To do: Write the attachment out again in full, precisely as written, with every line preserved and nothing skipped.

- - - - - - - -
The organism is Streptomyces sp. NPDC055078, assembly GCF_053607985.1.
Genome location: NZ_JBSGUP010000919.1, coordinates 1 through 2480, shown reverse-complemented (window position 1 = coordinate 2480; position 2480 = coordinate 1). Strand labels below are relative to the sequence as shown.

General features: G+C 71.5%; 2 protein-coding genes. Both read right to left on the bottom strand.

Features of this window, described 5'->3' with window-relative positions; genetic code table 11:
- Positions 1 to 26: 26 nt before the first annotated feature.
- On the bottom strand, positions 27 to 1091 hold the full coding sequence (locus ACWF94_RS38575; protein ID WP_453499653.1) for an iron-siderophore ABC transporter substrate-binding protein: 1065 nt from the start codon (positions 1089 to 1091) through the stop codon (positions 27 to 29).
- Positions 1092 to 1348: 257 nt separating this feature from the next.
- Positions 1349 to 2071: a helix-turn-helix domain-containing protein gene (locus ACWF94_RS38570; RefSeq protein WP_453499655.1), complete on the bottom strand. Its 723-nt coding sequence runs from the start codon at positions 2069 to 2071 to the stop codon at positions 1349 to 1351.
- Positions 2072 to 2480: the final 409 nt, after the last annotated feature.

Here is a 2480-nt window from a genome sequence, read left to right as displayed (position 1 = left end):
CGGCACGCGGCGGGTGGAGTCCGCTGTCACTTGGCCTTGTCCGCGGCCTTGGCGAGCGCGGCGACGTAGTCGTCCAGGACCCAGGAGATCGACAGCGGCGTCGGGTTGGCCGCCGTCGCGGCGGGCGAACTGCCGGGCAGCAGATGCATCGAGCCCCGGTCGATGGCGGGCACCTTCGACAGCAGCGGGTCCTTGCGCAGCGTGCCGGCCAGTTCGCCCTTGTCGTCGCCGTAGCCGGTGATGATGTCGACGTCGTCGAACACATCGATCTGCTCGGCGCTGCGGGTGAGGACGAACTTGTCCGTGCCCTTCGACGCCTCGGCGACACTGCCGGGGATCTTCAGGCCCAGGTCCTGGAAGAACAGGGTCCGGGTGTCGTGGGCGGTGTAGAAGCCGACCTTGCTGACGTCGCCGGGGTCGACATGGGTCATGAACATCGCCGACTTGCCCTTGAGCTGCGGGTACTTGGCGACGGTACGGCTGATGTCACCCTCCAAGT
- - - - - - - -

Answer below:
The organism is Streptomyces sp. NPDC055078, assembly GCF_053607985.1.
Genome location: NZ_JBSGUP010000919.1, coordinates 1 through 2480, shown reverse-complemented (window position 1 = coordinate 2480; position 2480 = coordinate 1). Strand labels below are relative to the sequence as shown.

General features: G+C 71.5%; 2 protein-coding genes. Both read right to left on the bottom strand.

Features of this window, described 5'->3' with window-relative positions; genetic code table 11:
- Positions 1 to 26: 26 nt before the first annotated feature.
- On the bottom strand, positions 27 to 1091 hold the full coding sequence (locus ACWF94_RS38575; protein ID WP_453499653.1) for an iron-siderophore ABC transporter substrate-binding protein: 1065 nt from the start codon (positions 1089 to 1091) through the stop codon (positions 27 to 29).
- Positions 1092 to 1348: 257 nt separating this feature from the next.
- Positions 1349 to 2071: a helix-turn-helix domain-containing protein gene (locus ACWF94_RS38570; RefSeq protein WP_453499655.1), complete on the bottom strand. Its 723-nt coding sequence runs from the start codon at positions 2069 to 2071 to the stop codon at positions 1349 to 1351.
- Positions 2072 to 2480: the final 409 nt, after the last annotated feature.

Here is a 2480-nt window from a genome sequence, read left to right as displayed (position 1 = left end):
CGGCACGCGGCGGGTGGAGTCCGCTGTCACTTGGCCTTGTCCGCGGCCTTGGCGAGCGCGGCGACGTAGTCGTCCAGGACCCAGGAGATCGACAGCGGCGTCGGGTTGGCCGCCGTCGCGGCGGGCGAACTGCCGGGCAGCAGATGCATCGAGCCCCGGTCGATGGCGGGCACCTTCGACAGCAGCGGGTCCTTGCGCAGCGTGCCGGCCAGTTCGCCCTTGTCGTCGCCGTAGCCGGTGATGATGTCGACGTCGTCGAACACATCGATCTGCTCGGCGCTGCGGGTGAGGACGAACTTGTCCGTGCCCTTCGACGCCTCGGCGACACTGCCGGGGATCTTCAGGCCCAGGTCCTGGAAGAACAGGGTCCGGGTGTCGTGGGCGGTGTAGAAGCCGACCTTGCTGACGTCGCCGGGGTCGACATGGGTCATGAACATCGCCGACTTGCCCTTGAGCTGCGGGTACTTGGCGACGGTACGGCTGATGTCACCCTCCAAGT